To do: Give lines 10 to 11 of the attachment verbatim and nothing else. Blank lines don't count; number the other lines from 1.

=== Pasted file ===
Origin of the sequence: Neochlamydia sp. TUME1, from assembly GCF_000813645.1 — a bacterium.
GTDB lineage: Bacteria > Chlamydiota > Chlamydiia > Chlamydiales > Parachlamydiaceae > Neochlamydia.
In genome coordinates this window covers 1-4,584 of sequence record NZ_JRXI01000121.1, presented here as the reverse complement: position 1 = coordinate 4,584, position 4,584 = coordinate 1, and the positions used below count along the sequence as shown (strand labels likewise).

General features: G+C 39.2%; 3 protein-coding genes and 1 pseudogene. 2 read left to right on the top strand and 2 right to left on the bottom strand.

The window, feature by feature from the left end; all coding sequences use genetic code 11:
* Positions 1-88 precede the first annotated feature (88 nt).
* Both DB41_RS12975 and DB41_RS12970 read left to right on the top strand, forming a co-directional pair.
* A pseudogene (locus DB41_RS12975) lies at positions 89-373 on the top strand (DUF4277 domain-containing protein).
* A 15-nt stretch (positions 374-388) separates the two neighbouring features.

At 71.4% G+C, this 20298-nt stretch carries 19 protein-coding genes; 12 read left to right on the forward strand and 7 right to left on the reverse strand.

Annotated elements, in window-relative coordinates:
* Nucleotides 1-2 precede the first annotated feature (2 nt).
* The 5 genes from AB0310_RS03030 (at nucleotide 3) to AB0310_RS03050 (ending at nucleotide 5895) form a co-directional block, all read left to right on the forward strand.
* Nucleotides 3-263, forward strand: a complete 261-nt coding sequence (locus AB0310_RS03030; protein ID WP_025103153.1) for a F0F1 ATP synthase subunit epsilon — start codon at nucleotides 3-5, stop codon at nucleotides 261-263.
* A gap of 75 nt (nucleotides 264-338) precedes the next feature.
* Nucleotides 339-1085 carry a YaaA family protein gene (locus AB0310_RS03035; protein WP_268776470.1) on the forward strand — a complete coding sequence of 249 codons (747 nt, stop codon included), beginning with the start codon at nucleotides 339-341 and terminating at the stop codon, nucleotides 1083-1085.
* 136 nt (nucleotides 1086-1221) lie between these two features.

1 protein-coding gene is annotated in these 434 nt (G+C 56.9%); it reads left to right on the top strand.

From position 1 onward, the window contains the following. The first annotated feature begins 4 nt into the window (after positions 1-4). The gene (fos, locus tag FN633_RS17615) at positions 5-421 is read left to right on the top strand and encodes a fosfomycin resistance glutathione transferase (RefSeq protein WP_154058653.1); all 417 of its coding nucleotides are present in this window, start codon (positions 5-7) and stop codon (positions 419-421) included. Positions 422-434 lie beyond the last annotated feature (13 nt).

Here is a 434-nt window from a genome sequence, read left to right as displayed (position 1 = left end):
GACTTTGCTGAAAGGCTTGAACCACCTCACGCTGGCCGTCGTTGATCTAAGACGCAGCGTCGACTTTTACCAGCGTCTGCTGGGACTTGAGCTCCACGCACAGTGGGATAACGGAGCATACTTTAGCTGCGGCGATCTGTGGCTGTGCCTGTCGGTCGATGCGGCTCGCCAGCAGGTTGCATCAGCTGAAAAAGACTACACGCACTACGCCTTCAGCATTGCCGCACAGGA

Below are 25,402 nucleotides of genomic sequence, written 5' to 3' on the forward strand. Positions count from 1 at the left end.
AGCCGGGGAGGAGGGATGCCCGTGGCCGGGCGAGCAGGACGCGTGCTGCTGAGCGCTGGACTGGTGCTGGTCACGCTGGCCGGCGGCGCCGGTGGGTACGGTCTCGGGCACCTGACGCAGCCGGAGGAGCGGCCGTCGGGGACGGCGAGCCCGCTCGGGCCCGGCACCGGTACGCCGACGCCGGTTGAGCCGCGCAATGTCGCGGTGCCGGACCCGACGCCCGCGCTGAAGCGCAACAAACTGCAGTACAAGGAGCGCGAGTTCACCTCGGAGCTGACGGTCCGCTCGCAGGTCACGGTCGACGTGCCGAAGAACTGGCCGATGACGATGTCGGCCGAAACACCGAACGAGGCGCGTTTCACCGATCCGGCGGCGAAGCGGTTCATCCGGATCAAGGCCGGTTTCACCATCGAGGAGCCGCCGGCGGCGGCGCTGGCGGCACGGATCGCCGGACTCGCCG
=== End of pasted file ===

At 71.4% G+C, this 20298-nt stretch carries 19 protein-coding genes; 12 read left to right on the forward strand and 7 right to left on the reverse strand.

Annotated elements, in window-relative coordinates: